The last issue ended with Kamala Khan breaking into a secluded house run by “The Inventor” to rescue her friend’s misguided brother. It was her first act of active heroism, complete with robot fights and a creepy basement. This issue picks up where the last left off, with Kamala in the basement with several punks working for “The Inventor”.
G. Willow Wilson’s Ms. Marvel has taken the slow burn approach so far, spending most of its time developing Kamala Khan as a character before giving her superpowers. This issue is where that changes and the pacing starts to pick up. Kamala’s first real battle doesn’t end the way she hopes, so she spends much of the issue practicing with her powers while asking her friend, Bruno, for his scientific expertise. Despite this issue’s faster pace, there’s still room for plenty of good character moments. The conversation between Kamala and her father is a particular highlight, showing how much Abu cares about her.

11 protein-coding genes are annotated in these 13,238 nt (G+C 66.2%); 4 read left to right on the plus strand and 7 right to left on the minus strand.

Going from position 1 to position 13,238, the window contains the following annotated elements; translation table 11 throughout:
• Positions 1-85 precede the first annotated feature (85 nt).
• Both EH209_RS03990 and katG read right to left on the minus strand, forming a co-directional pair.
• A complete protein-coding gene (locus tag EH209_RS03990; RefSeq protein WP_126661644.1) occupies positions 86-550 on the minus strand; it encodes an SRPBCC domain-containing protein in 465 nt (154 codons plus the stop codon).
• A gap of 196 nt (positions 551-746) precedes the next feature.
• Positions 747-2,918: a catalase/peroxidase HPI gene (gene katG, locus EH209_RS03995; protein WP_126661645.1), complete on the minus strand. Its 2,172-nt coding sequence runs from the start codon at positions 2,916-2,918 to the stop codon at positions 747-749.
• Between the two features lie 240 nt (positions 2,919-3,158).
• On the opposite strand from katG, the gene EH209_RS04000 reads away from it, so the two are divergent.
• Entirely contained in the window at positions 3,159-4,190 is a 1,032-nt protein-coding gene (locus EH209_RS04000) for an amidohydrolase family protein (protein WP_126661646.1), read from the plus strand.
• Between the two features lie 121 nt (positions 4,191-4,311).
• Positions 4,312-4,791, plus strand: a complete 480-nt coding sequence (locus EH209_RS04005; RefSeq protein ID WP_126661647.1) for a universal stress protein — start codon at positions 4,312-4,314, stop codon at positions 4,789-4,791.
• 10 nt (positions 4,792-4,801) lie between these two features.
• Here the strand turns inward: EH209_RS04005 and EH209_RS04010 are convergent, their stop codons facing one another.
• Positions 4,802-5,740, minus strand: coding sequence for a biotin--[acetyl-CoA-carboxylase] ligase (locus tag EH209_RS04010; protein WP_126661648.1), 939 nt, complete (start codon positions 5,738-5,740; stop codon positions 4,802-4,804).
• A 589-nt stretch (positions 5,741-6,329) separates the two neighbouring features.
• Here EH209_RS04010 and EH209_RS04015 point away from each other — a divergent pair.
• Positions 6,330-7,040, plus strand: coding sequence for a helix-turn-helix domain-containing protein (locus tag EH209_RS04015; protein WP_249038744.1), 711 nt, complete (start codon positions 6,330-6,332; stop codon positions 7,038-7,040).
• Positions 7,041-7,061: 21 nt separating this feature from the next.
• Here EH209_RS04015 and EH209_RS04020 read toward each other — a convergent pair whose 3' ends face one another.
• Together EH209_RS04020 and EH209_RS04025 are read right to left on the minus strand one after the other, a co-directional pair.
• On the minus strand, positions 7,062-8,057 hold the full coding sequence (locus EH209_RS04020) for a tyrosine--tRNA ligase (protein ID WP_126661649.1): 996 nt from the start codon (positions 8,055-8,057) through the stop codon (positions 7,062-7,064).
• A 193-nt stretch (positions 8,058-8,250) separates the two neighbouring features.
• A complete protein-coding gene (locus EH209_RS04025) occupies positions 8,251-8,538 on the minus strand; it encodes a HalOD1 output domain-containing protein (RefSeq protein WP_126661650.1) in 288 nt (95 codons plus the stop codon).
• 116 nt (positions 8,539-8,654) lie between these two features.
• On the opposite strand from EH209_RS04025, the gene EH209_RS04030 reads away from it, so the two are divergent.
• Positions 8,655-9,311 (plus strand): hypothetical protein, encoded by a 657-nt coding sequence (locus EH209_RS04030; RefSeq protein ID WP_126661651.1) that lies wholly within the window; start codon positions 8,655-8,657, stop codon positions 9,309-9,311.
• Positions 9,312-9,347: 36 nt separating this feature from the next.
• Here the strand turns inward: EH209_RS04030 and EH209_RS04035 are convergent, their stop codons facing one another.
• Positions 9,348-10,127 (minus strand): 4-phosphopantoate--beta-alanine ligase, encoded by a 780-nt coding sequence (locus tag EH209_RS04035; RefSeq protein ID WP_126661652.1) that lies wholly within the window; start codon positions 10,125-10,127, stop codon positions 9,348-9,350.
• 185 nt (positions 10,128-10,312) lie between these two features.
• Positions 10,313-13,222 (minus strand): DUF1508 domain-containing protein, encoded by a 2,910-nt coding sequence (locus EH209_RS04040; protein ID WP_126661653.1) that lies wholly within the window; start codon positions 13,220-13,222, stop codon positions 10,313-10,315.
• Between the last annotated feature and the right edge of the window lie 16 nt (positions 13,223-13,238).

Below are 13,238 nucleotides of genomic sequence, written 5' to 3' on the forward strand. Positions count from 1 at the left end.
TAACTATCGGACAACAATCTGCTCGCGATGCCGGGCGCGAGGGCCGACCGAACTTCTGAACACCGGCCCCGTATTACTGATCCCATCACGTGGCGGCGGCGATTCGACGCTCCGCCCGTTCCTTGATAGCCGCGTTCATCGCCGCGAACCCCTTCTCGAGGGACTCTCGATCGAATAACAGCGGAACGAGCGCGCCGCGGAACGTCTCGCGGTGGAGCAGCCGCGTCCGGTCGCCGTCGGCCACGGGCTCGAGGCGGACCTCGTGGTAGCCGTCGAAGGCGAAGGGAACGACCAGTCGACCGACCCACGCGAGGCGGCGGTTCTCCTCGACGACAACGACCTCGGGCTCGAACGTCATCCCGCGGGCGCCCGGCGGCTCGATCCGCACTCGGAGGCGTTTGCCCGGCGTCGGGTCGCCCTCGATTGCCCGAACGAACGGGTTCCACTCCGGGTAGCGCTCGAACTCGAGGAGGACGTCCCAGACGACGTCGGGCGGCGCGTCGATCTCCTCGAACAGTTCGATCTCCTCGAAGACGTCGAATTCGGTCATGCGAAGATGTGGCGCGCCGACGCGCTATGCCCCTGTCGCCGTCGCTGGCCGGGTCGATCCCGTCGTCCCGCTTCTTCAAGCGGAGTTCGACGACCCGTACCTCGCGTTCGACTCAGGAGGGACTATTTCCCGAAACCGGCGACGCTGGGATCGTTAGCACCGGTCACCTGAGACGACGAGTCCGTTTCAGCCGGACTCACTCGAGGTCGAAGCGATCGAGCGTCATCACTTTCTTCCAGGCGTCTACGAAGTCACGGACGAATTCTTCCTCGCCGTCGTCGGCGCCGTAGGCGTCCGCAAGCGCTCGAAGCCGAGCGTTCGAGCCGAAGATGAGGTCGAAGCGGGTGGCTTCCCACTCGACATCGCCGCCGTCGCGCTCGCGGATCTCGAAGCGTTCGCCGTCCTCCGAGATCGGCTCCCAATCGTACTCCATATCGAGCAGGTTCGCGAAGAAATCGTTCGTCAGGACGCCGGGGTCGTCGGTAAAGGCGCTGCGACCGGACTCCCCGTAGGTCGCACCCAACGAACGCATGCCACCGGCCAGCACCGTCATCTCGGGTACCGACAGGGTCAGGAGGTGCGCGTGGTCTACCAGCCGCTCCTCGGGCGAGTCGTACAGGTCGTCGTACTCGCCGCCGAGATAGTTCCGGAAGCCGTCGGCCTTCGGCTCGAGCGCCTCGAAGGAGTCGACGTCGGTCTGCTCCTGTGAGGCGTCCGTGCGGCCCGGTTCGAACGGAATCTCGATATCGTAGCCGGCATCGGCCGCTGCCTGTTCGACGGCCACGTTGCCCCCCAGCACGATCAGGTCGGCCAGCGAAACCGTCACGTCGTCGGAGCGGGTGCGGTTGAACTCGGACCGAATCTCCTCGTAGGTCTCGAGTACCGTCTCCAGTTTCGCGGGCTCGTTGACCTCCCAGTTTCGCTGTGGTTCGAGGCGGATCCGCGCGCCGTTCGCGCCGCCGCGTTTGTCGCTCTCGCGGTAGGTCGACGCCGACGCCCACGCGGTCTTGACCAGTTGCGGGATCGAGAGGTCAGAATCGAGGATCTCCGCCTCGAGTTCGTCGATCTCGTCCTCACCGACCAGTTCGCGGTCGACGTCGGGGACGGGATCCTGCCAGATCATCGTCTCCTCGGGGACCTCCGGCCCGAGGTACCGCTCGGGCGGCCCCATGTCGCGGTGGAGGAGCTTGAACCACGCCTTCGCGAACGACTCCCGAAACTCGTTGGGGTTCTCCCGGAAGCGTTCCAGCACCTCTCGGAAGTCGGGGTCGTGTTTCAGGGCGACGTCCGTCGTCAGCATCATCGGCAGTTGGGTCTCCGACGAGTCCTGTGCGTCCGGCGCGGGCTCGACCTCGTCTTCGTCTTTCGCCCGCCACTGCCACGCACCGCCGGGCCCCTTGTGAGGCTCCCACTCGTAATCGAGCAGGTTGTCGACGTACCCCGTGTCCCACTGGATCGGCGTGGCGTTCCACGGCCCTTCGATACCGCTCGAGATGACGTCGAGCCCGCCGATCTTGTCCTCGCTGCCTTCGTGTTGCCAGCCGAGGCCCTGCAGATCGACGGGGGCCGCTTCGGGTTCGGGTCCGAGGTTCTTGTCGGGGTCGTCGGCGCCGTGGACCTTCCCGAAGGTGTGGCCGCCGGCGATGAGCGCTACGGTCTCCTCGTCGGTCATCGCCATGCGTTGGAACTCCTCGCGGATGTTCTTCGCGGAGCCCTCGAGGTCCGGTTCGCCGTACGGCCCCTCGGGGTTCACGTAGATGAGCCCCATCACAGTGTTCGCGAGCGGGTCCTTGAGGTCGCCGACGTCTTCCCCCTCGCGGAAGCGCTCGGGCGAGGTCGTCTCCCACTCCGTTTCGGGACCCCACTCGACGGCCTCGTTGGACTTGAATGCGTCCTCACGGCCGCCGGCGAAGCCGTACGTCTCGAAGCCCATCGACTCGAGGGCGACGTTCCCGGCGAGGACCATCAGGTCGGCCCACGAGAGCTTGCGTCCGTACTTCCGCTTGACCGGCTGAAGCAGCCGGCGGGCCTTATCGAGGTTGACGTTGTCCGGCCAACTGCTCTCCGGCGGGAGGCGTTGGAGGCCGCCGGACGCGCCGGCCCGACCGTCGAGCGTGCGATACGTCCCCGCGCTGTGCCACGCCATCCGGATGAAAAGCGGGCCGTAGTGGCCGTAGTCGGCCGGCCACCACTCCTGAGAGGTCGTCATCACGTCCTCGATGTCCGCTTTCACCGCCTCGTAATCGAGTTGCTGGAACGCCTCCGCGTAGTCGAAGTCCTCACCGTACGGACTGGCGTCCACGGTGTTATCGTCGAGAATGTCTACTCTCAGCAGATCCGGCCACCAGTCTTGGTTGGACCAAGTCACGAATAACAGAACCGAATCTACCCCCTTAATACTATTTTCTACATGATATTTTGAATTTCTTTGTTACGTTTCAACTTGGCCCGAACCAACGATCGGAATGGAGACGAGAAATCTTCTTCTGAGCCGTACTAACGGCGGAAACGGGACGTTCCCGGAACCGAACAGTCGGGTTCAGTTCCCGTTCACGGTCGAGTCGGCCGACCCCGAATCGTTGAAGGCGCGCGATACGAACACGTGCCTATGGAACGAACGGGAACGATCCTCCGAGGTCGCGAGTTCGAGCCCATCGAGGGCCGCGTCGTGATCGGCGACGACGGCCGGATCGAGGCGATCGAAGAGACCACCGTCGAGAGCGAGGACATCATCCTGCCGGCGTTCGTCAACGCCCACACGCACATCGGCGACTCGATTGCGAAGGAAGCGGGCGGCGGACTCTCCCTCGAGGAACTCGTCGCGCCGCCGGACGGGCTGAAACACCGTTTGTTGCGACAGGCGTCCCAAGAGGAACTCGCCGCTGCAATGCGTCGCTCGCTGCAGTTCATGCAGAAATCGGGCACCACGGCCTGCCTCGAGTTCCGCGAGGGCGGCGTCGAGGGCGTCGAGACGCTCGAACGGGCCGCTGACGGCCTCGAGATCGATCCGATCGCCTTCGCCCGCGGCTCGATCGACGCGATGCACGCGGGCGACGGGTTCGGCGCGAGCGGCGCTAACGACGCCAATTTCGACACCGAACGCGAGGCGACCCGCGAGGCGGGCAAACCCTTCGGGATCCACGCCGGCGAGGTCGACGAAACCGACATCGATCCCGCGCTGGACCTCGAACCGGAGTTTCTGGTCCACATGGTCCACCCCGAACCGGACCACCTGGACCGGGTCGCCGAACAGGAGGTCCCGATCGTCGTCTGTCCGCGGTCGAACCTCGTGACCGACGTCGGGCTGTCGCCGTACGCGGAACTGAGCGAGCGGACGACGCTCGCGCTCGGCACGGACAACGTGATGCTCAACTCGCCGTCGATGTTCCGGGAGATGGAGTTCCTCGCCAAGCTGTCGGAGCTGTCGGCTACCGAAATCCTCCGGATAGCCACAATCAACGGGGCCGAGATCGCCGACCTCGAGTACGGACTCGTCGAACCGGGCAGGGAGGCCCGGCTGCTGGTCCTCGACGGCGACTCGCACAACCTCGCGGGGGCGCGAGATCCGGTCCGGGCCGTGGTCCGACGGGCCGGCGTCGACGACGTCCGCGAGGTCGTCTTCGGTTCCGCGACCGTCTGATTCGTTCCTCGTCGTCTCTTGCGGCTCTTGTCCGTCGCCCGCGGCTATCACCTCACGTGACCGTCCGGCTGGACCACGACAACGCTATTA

Adrian Alphona’s art is excellent. Ms. Marvel’s powers are always visually interesting, with the wide variety of ways she uses her polymorphing abilities. Character expressions are always good at conveying emotions, along with Kamala’s strain while fighting off the Inventor’s robots and laser guns in the opening fight. The real highlight may just be the environmental detail though, with all the robots and debris in the Inventor’s house and all the debris flying around. There are also a number of sight gags and references in the writing. There’s a cereal box with the line “Hey kids try a maze” and the cobra hot sauce. Bruno’s shirt is a Back to the Future reference, highlighting how he’s a bit of a nerd like Kamala, and his stop watch reads “Acme.” My favourite though might just be the “Poison Dart Frog Burger.” There’s just so much to notice if you pay attention to the environment.
This series deserves to be read by fans of the superhero genre in general. In many ways it feels like Spider-Man’s early years, but it’s still its own unique title. The lead character is both likeable and relatable, a lot of the writing feels genuine and it’s an entertaining read. And oh boy is the art delightful. This is my favourite comic of the week.